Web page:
Five effects processors are onboard (plus distortion at the amplifier stage). Chorus is always available, but the tabbed Flanger/Phaser and Delay/Reverb pairings are activated on an either/or basis - ie, you can only use one from each pair at a time. This is particularly problematic with the latter, as reverb and delay are frequently used together in sound design.
Rob Papen’s proprietary XY Pad modulator can be found in several of his synths, but it’s never felt quite as purposeful it does with Go2, where the hardwired X/Y-Morph assignments make clear its intended partnership with the oscillator’s Morph Amount control. As well as those, though, it can also be set to modulate up to four other parameters from throughout the synth - two on each axis - directly from its panel, and as many more as you can fit into the Mod Matrix beyond that.
Switching out of the regular ‘static’ Live mode, the Pad becomes a blank canvas for the creation of elaborate animations. Click the Record button, move the puck around, then hit Play to see your movement magically replayed, one-shot or looping - cyclical or ‘bouncing’ - at a multiplier of your original pace, as determined by the Speed slider (0.06-16x). The path travelled by the puck consists of up to 128 breakpoints, which can be freely dragged around in Edit mode, snapping to note timings and/or an underlying grid if required. Right-clicking the Pad reveals a menu of preset starting path shapes and collective breakpoint modifiers (Flip, Rotate, etc); and triggering of the modulation is switchable between Polyphonic, Monophonic and Free.
We presume this separation has been implemented just to maintain the prevailing single-window concept - a faintly ridiculous scenario, if so. Hopefully a future update will allow us to run all five discretely, but for now, we can at least report that the effects sound ace and offer plenty of control.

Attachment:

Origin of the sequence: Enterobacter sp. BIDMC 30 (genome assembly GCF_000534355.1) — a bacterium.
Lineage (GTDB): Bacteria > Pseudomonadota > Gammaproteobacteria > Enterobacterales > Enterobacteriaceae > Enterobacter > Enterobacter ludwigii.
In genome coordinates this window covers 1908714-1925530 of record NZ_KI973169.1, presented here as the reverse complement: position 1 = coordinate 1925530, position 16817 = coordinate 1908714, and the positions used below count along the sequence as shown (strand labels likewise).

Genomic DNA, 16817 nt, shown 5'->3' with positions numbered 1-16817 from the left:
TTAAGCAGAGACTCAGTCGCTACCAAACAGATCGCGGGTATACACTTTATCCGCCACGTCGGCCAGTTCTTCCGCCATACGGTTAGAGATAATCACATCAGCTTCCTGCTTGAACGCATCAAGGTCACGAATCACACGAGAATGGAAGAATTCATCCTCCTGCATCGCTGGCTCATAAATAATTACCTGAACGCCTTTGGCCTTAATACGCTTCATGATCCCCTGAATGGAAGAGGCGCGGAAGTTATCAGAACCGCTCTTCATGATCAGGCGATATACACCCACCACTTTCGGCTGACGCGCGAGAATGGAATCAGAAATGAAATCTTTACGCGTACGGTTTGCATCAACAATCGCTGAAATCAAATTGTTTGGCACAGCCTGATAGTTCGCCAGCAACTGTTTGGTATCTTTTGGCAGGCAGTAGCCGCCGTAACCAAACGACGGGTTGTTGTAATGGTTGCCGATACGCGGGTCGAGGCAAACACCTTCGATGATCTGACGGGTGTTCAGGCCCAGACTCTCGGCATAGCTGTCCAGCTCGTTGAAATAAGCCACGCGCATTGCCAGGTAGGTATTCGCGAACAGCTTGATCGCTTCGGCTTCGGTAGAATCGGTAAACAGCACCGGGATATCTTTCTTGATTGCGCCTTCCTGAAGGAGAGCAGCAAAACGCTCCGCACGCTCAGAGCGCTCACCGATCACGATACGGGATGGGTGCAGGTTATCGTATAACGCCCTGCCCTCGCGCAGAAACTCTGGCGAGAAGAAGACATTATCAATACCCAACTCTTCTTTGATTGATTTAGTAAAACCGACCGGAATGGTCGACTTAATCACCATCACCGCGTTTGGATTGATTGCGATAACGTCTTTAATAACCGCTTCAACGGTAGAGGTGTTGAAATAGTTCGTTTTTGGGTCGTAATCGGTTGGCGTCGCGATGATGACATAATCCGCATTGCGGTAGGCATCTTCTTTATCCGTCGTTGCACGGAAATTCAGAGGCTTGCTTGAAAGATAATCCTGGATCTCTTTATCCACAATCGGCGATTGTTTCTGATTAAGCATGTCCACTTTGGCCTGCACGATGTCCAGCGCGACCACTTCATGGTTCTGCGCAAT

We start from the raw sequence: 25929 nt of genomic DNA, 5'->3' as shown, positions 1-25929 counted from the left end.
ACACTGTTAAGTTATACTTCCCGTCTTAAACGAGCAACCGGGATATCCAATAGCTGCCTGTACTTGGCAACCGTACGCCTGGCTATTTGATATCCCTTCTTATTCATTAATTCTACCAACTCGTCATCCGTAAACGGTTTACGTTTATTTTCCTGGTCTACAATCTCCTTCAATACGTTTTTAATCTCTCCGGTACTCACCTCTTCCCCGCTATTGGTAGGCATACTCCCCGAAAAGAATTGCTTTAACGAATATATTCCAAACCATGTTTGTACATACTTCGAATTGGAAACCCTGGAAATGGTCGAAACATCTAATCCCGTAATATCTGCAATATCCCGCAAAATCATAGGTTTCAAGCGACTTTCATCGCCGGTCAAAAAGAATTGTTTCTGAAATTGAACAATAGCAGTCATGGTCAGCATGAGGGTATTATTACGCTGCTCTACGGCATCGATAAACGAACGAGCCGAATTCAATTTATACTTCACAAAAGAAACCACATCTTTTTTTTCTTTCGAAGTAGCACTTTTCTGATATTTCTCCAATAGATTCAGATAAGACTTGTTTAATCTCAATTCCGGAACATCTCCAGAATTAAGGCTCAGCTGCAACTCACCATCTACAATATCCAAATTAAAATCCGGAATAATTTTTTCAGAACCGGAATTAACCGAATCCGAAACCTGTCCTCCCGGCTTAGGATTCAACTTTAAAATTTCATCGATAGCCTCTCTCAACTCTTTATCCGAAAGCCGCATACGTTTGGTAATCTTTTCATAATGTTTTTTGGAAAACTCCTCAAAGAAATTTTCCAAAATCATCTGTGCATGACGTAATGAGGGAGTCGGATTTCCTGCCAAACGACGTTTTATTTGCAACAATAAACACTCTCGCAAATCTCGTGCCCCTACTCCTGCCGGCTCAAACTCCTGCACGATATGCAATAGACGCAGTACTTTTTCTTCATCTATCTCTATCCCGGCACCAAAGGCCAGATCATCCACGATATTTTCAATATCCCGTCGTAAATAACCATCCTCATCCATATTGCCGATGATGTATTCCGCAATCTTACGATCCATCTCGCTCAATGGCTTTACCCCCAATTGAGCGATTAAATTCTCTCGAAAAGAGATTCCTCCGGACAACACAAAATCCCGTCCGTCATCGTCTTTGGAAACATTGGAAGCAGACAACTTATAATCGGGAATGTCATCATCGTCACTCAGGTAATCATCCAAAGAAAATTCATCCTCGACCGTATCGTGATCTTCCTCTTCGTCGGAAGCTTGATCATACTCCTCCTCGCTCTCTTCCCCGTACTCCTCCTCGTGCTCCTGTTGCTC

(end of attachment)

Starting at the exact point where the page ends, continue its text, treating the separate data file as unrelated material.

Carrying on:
Similarly, we guess the 16-step limit on the Arpeggiator/sequencer is down to the reluctance to add an extra tabbed page (for steps 17-32, say). We’re not so bothered by that one, however, as 16 will be enough for most. The Arp covers all the usual bases in terms of arpeggiation directions (Up, Down, Random, Ordered, etc) and sequencing (Tie, Slide, Tune and Velocity lanes), and can be used as a modulation source via the Free or Velocity lanes. Our favourite feature is the Chord lane, in which any from (almost) the same range of chords available to the unison voices is assigned to each step of the sequence. Brilliant!
Go2 effortlessly blasts out the sorts of big, rich, heavily modulated modern sounds in all categories - basses, leads, pads, FX, keys, chords, sequences, etc - for which Papen’s superlative instruments have always been known. Honestly, though, apart from the simultaneous effects issue, we have no real feelings either way about the single window thing - it’s just not something we see as important in the grand scheme of things.
All that matters to us is that Go2 operates smoothly, sounds awesome, and comes in at a fantastic price, all of which it absolutely does. Versatile, intuitive and enjoyable to work with, Papen’s funky new synth could indeed become a go-to instrument for any electronic music producer or sound designer.